Evergreen Tree

Trees that keep there leaves and remain green throughout the year.

Escarpment Live Oak, Quercus virginiana var. fusiformis

Escarpment Live Oak, Quercus virginiana var. fusiformis

Full Sun, Part Shade    

Medium Water  

Mature Size (H x W): 35’ x 40’
Blooming Season:  Spring

Region: Thrives in all part of the greater Albuquerque area

Closely related to the iconic oak tree of the Old South, the Escarpment Live Oak is surprisingly well-adapted to life in the Albuquerque area. Native from Texas, Oklahoma and into the mountains of northern Mexico, this long-lived tree is among the few broad-leafed evergreens we see in our area. Quercus virginiana var. fusiformis (also known as Quercus fusiformis) is an excellent choice for a focal point in a small space or as part of a mixed planting for privacy or wind protection. Rough, dark brown bark and a gnarled form add to the character of this plant.

Tips for success: When drought stressed, this tree is more susceptible to oak wilt and rot – be sure it gets watered deeply according to our watering recommendations.  Best in alkaline, well-drained soils, but tolerant of clay. Don’t be alarmed during the 2-4 week period in spring when the leaves turn yellow and drop – this is to be expected. In the wild, the tree is multi-trunked and shrubby, naturally tending to form thickets, but it can be pruned into and grown as a single-stem tree.

Its sturdy canopy provides cover and nesting sites for birds and mammals, and its elongated acorns offer a food source for a variety of wildlife. Branches can be selectively pruned for use in holiday arrangements and wreaths. Check out a beautiful example of this stunning tree near the copper relief in the Curandera Garden at the Albuquerque Botanic Garden and in the parking lot of Explora.

Stone Pine, Pinus pinea

Stone Pine, Pinus pinea

Full Sun
Medium Water

Mature Size: 60’X 50’

This majestic round-crowned conifer is found growing along the Mediterranean coast in hot, dry places subject to salty sea breezes. Ponderosa Pines, native to the mountains of the Southwest, are moving higher upslope as bark beetles cull those too stressed to thrive in increasingly hot environments, but Stone Pines seem perfectly content as the urban temperatures creep to new highs.

Afghan Pine, Pinus eldarica

Afghan Pine, Pinus eldarica

Full Sun
Medium Water

Mature Size: 40’X 18”

Pine trees provide visual interest in a landscape and much-needed greenery in the coldest, most barren months. Afghan Pine is one of the best desert pines. It thrives in heat, wind, poor soil and it is relatively drought tolerant. However, it cannot tolerate temperatures below 0 degrees F. Its evergreen leaves (needles) grow in pairs and reach 5-6 inches long. This relatively fast-growing tree is great for windbreaks and for creating a “visual screen” between properties.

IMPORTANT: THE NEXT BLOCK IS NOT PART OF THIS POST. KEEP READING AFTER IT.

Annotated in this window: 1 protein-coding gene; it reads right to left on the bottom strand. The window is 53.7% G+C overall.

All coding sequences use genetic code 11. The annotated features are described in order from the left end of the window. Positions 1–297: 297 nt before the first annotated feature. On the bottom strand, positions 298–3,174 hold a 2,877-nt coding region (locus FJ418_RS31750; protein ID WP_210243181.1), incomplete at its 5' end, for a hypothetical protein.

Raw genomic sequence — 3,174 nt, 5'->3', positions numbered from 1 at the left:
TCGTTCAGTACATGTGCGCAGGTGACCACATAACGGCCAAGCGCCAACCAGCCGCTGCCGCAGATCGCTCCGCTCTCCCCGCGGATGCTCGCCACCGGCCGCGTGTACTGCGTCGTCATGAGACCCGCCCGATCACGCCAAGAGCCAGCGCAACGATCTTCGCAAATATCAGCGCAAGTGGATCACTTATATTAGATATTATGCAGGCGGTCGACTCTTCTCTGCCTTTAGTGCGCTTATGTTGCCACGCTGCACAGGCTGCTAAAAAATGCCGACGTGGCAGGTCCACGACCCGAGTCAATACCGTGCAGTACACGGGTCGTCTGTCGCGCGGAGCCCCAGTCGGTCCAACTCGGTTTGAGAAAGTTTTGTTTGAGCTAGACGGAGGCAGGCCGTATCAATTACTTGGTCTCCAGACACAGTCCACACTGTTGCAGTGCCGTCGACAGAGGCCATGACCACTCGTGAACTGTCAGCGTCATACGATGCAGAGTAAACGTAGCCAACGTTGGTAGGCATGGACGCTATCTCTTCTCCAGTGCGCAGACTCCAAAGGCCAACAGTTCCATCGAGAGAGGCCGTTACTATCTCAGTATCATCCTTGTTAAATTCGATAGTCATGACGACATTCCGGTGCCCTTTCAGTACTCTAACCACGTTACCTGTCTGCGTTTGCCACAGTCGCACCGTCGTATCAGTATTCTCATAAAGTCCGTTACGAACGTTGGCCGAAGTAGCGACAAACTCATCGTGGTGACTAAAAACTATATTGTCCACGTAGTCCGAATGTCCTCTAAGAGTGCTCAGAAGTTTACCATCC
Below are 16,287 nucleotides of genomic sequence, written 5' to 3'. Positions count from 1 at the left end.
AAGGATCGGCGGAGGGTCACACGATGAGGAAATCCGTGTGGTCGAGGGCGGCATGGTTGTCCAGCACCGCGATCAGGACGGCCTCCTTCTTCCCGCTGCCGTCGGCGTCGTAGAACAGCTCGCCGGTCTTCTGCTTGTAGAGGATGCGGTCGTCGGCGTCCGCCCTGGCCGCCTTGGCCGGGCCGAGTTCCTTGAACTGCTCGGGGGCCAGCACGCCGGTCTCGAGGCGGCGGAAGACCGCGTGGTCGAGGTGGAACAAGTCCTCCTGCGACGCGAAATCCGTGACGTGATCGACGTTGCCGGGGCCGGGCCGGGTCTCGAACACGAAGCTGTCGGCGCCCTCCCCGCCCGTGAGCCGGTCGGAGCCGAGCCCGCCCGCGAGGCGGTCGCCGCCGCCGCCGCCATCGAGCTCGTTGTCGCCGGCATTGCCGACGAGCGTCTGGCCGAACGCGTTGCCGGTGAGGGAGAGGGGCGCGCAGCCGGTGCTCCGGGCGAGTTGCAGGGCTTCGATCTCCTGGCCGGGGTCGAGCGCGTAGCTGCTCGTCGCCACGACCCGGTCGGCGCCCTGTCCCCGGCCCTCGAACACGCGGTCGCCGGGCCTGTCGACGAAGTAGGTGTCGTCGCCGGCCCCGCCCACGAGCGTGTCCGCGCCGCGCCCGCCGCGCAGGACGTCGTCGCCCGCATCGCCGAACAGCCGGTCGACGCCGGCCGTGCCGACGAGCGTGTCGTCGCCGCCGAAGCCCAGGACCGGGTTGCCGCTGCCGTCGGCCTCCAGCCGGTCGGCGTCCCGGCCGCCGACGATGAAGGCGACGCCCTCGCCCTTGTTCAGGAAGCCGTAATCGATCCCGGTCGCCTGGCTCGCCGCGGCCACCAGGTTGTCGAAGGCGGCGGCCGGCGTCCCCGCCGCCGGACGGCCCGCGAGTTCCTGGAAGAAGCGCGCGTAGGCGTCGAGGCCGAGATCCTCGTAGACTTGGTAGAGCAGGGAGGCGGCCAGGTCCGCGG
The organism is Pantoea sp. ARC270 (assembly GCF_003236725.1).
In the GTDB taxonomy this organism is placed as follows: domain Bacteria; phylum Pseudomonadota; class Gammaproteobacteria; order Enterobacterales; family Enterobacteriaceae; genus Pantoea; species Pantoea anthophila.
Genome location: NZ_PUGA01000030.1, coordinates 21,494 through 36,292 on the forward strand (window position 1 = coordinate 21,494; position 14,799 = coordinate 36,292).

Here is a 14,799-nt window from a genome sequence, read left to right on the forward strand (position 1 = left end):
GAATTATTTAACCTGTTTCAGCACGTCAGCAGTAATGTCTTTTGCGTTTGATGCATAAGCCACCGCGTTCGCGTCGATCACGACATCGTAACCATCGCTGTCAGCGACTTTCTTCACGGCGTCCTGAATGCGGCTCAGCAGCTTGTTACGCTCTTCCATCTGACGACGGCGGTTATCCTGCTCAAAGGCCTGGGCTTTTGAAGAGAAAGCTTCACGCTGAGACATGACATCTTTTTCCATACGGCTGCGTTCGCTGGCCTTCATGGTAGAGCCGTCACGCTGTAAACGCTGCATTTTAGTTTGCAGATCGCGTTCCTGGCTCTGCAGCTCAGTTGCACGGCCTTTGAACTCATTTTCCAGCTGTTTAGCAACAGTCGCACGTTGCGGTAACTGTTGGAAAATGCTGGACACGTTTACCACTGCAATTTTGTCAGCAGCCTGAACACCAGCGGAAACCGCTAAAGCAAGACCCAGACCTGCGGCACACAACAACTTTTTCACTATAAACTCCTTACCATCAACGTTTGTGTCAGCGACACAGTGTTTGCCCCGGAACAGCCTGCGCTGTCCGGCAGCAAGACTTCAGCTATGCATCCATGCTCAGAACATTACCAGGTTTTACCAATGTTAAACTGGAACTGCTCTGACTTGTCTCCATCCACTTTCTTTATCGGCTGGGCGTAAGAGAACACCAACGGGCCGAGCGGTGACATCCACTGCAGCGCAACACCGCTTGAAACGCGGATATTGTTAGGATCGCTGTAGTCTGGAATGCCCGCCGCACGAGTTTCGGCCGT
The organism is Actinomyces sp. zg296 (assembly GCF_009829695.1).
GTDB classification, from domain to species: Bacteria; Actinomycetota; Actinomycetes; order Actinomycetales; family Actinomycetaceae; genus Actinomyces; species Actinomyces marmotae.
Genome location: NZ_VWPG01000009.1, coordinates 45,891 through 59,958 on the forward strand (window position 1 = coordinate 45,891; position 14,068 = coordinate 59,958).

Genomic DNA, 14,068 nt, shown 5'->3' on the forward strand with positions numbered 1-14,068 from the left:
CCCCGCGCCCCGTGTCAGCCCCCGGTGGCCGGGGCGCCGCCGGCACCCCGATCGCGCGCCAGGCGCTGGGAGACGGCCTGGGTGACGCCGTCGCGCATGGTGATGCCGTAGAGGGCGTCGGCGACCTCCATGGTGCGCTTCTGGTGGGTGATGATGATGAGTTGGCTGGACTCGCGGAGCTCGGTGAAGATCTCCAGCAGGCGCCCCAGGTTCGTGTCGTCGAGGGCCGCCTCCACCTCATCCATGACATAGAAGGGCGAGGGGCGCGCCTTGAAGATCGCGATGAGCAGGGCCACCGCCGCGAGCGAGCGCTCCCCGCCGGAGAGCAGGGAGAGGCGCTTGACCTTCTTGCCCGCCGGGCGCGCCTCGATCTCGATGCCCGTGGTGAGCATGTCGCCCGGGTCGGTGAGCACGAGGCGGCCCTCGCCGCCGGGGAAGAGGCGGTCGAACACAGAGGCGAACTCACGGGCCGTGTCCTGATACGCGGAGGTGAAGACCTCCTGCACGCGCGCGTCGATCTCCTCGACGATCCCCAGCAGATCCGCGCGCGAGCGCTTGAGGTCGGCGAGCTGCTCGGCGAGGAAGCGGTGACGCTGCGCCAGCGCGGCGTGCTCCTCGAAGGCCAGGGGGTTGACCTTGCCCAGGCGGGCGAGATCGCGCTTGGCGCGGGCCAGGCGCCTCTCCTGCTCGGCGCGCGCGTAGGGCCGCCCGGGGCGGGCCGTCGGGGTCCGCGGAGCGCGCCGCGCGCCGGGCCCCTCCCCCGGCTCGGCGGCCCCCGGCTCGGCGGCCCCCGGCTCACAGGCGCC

Pinon Pine, Pinus edulis

Pinon Pine, Pinus edulis

Full Sun
Medium Water

 

Mature Size: 30’X 20’
Blooming Season: Early Spring

Pinon Pines are one of New Mexico’s most recognizable native trees. Horizontal branches make for a bushy, domed shape when mature. Its needles, which grow in pairs, are short, stiff and dark green.  Its spherical cones produce seeds (also known as Pinon Nuts) that are prized by wildlife and humans as well. Pinons are often used as accent plants, and specimens with gnarled trunks are especially prized. It grows best in foothill elevations, but can stand up to the heat and cold of most New Mexico locations

Bristlecone Pine, Pinus aristata

Bristlecone Pine, Pinus aristata

Full Sun
Medium Water

Mature Size: 30’X 20’

This is one of the oldest known trees on earth, and this resilience and adaptability might explain how a tree normally found in the high mountains of the West grows so well thousands of feet lower in elevation and many degrees hotter in temperature. Short- needled and slow-growing, the resinous aroma of Bristlecone Pine fits smaller garden spaces with grace and limited water.

Female Juniper Trees, Juniperus (Female Cultivars only)

Female Juniper Trees, Juniperus (Female Cultivars only)

Full Sun
Medium Water

Mature Size: 25-60’X 10-40’depending on variety
Blooming Season: Spring
Fruit: All female varieties have blue- or copper-colored berries

Although some may argue that there are already enough Junipers in New Mexico gardens, it is important to note that these adaptable conifers are the survivors of  the transition from water-soaked landscapes to more sustainable ones. We are lucky to have many new xeric options, but the pollenless female forms of Juniper provide food and cover for songbirds as well as interesting foliage color and texture.

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Water Conservation Program
P.O. Box 568
Albuquerque, NM 87103-0568

www.abcwua.org

505-842-WATR  Option 4

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P.O. Box 568
Albuquerque, NM 87103-0568
505-842-WATR